with games, stories, and "improving conversation," as Jo Severance
recounted later.

"I've just invented a new game," announced Migwan, when the talk had run
for some time on famous women of various times.

"What is it?" asked Hinpoha, pausing with a half washed potato in her
hand. Hinpoha and Gladys were putting the potatoes into the hot ashes to
bake them for dinner.

"Why, it's this," said Migwan. "Let each one of us in turn tell some
incident that took place in the girlhood of a famous woman, the one we
admire the most, and see if the others can guess who she is."

"All right, you begin, Migwan," said Sahwah.

"No, you begin, Sahwah. It's my game, so I'll be last."

Sahwah sat chin in hand for a moment, and then she began: "I see a
long, low house built of bark and branches, thickly covered with snow.
It is one of the 'long houses', or winter quarters of the Algonquins,
and none other than the Chief's own house. Inside is a council chamber
and in it a pow-wow of chiefs is going on. The other half of the house,
which is not used as a council chamber, is used as the living room by
the family, and here a number of children are playing a lively game. In
the midst of the racket the door opens and in comes one of the chief's
runners. As he advances toward the council chamber a young girl comes
whirling down the room turning handsprings. Her feet strike him full in
the chest, and send him flat on his back on the floor. A great roar of
laughter goes up from the braves and squaws sitting around the room, for
the girl who has knocked the runner down is none other than the chief's
own daughter. But the old chief says sadly, 'Why will you be such a
tomboy, my child?'"

"Tomboy, tomboy!" cry all the others, using the Algonquin word for that
nickname. "Who is my girl, and what is her nickname?"

"That's easy," laughed Migwan, "Who but Pocahontas?"

"Was 'Pocahantas' just a nickname?" asked Hinpoha curiously.

"Yes," replied Migwan. "'Pocahontas', or 'pocahuntas', is the Algonquin
word for 'tomboy'. The real name of Powhatan's daughter was Ma-ta-oka,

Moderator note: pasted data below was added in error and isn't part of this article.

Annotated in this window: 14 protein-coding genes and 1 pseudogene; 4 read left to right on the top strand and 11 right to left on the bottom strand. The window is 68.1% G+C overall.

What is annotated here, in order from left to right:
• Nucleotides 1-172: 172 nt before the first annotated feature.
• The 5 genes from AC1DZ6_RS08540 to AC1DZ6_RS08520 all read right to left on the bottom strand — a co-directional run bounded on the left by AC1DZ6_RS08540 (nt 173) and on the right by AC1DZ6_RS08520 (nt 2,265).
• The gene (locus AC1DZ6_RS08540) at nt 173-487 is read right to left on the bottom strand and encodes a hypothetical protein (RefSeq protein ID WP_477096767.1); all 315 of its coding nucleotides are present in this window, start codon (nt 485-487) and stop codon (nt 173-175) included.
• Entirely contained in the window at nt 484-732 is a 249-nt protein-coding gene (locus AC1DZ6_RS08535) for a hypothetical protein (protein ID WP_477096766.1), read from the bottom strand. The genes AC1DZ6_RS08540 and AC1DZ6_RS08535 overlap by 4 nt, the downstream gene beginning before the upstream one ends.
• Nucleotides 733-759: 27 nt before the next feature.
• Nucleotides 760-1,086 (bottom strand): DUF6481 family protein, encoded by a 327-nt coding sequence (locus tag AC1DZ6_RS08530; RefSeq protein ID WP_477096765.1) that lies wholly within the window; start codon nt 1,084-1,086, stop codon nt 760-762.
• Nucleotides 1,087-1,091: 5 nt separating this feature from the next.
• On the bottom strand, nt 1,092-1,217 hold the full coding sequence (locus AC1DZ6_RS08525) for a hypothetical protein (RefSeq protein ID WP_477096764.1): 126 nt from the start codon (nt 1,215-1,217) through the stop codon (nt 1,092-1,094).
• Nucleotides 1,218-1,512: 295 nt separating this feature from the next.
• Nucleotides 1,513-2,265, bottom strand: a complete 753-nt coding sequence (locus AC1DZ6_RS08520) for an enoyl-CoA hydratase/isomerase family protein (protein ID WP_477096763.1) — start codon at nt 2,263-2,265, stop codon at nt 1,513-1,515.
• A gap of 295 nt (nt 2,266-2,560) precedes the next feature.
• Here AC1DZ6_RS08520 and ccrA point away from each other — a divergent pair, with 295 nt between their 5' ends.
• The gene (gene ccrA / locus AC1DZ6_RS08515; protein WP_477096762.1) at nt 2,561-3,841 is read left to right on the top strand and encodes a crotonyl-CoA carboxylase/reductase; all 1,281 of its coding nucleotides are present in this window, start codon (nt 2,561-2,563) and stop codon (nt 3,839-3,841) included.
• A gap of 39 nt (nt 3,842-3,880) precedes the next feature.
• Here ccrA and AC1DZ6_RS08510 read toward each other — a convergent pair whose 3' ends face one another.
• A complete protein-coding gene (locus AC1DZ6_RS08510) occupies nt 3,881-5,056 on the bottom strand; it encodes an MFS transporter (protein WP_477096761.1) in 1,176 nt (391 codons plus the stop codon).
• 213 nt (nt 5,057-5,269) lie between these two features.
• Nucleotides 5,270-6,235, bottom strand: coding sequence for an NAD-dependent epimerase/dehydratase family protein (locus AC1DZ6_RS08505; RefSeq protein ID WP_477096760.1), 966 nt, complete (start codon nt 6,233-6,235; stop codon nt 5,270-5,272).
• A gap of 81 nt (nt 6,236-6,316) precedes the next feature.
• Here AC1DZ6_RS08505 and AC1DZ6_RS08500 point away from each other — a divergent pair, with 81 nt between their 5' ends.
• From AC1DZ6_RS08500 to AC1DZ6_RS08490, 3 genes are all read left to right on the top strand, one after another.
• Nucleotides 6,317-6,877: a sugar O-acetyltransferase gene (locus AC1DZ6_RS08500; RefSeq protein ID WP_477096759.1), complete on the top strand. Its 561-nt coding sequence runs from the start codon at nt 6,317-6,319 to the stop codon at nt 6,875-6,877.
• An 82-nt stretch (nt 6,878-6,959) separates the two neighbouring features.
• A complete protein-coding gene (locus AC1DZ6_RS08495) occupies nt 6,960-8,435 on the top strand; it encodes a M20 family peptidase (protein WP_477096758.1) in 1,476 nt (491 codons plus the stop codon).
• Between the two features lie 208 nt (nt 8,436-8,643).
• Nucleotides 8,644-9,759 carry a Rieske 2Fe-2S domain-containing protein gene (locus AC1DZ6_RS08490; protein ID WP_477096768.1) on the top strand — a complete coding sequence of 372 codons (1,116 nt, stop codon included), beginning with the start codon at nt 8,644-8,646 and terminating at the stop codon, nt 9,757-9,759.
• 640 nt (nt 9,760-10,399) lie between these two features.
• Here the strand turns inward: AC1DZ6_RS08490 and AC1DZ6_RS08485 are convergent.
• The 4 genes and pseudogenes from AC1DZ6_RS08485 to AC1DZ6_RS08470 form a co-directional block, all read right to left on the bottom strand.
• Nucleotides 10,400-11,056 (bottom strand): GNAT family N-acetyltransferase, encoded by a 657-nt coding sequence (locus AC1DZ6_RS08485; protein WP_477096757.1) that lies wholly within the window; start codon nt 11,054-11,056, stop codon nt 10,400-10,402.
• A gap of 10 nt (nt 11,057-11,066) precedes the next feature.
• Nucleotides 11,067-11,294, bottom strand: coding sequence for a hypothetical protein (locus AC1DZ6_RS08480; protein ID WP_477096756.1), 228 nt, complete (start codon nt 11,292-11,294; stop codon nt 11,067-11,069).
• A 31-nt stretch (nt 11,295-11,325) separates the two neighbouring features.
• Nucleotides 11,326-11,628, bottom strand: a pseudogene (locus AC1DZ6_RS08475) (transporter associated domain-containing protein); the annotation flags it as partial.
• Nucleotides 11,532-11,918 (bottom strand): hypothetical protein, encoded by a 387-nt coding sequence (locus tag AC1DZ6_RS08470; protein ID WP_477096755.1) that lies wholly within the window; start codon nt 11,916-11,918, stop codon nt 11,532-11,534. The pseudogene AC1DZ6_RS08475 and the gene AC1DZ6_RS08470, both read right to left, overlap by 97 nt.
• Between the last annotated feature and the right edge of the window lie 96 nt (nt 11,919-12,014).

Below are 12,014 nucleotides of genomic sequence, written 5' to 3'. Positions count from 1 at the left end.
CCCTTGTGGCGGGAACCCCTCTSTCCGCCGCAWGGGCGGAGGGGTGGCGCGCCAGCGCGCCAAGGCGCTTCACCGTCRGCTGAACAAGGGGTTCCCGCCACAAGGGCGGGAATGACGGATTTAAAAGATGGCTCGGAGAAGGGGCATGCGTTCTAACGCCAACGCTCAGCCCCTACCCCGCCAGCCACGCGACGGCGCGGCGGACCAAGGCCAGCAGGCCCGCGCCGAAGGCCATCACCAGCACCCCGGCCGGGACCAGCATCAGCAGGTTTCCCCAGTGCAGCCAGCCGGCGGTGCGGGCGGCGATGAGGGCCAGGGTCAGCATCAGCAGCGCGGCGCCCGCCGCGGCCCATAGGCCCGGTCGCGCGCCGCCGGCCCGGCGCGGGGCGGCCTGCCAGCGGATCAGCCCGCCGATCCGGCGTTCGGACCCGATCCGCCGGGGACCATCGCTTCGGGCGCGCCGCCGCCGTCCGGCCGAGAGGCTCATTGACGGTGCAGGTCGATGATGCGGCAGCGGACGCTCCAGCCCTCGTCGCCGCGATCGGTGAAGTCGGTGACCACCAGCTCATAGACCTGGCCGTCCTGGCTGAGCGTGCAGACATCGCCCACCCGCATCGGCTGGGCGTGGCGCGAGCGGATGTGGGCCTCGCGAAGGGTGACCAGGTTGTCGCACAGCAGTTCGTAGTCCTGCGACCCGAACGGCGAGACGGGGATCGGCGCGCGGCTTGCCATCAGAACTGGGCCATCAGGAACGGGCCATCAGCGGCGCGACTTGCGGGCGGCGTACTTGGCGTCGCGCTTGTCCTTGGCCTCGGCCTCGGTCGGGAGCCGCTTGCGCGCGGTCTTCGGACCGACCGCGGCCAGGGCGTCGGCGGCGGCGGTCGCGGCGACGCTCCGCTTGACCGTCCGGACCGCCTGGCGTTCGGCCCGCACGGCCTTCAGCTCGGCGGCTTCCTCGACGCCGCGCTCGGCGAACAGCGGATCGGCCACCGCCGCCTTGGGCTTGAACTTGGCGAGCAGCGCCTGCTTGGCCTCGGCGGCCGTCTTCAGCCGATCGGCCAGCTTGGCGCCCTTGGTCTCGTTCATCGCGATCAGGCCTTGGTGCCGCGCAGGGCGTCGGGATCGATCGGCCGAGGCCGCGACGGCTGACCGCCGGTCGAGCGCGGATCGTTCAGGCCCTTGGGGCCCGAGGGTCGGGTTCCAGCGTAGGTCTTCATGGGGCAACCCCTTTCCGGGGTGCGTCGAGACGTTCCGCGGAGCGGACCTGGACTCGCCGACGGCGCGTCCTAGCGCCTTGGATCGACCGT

but she was known ever after the incident Sahwah just related as

"I never heard of that incident," said Hinpoha, "but I might have
guessed that Sahwah would take Pocahontas for hers."

"Now you, Agony," said Migwan.

"I see a young girl," began Agony, "tending her flocks in the valley of
the Meuse. She is sitting under a large beech, which the children of the
village have named the 'Fairy Tree.' As she sits there her face takes on
a rapt look; she sits very still, like one in a trance, for her eyes are
looking upon a remarkable sight. She seems to see a shining figure
standing before her; an angel with a flaming sword. She falls upon her
knees and covers her face with her hands, and when she looks up again
the vision is gone and only the tree is left, with the church beyond

"Joan of Arc!" cried three or four voices at once.

"O, _how_ I wish I were she!" finished Agony fervently. "What a life of
excitement she must have led! Think of the stirring times she must have
had in the army!"

"I envy her all but the stake; I couldn't have borne that," said Sahwah.
"Now you, Gladys."

"I see a young English girl, fourteen years old, dressed in the costume
of Tudor England, stealing out of Westminster Palace with the boy king
of England, Edward the Sixth. Free from the tiresome lords and
ladies-in-waiting who were always at their heels in the palace, they
have a gorgeous time wandering about the streets of London until by
chance they meet one of the royal household, and are hustled back to the
palace in short order."

"Poor Lady Jane Grey!" said Migwan. "I'm glad I wasn't in her shoes. I'm
glad I'm not in any royalty's shoes. With all their pomp and splendor
they never have half the fun we're having at this minute," she continued
vehemently. "They never went off on a hike by themselves and slept on
the ground with their heads under a canoe. It's lots nicer to be free,
even if you _are_ a nobody."

"I think so too," Sahwah agreed with her emphatically.

"My girl," said Jo, in her turn, "was crowned queen at the age of nine
months and betrothed to the King of France when she was five years old.
That's all I know about her early days, except that she had four
intimate friends all named Mary."

"Mary, Queen of Scots," guessed Gladys, who was taking a history course
in college. "Somehow I never could get up much sympathy for her; she